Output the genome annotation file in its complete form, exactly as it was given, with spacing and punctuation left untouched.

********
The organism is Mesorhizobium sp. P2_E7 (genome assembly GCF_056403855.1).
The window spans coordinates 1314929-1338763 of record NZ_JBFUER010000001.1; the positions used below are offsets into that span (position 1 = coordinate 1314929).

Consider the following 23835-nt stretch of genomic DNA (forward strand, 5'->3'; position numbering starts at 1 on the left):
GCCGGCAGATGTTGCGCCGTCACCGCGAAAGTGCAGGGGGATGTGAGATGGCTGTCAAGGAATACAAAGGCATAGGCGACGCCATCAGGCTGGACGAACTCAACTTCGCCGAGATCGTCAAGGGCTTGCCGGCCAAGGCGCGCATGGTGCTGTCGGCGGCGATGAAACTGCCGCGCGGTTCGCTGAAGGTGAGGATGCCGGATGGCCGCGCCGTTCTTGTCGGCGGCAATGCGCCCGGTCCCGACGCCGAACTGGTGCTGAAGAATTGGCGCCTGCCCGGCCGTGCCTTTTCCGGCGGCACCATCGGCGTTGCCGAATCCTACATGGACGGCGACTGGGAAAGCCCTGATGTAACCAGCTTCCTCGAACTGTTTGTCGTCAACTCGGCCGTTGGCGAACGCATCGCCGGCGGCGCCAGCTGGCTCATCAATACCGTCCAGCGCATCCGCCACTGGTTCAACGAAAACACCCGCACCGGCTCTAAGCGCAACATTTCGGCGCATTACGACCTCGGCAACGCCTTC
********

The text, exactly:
The organism is Mesorhizobium sp. P2_E7 (genome assembly GCF_056403855.1).
The window spans coordinates 1314929-1338763 of record NZ_JBFUER010000001.1; the positions used below are offsets into that span (position 1 = coordinate 1314929).

Consider the following 23835-nt stretch of genomic DNA (forward strand, 5'->3'; position numbering starts at 1 on the left):
GCCGGCAGATGTTGCGCCGTCACCGCGAAAGTGCAGGGGGATGTGAGATGGCTGTCAAGGAATACAAAGGCATAGGCGACGCCATCAGGCTGGACGAACTCAACTTCGCCGAGATCGTCAAGGGCTTGCCGGCCAAGGCGCGCATGGTGCTGTCGGCGGCGATGAAACTGCCGCGCGGTTCGCTGAAGGTGAGGATGCCGGATGGCCGCGCCGTTCTTGTCGGCGGCAATGCGCCCGGTCCCGACGCCGAACTGGTGCTGAAGAATTGGCGCCTGCCCGGCCGTGCCTTTTCCGGCGGCACCATCGGCGTTGCCGAATCCTACATGGACGGCGACTGGGAAAGCCCTGATGTAACCAGCTTCCTCGAACTGTTTGTCGTCAACTCGGCCGTTGGCGAACGCATCGCCGGCGGCGCCAGCTGGCTCATCAATACCGTCCAGCGCATCCGCCACTGGTTCAACGAAAACACCCGCACCGGCTCTAAGCGCAACATTTCGGCGCATTACGACCTCGGCAACGCCTTC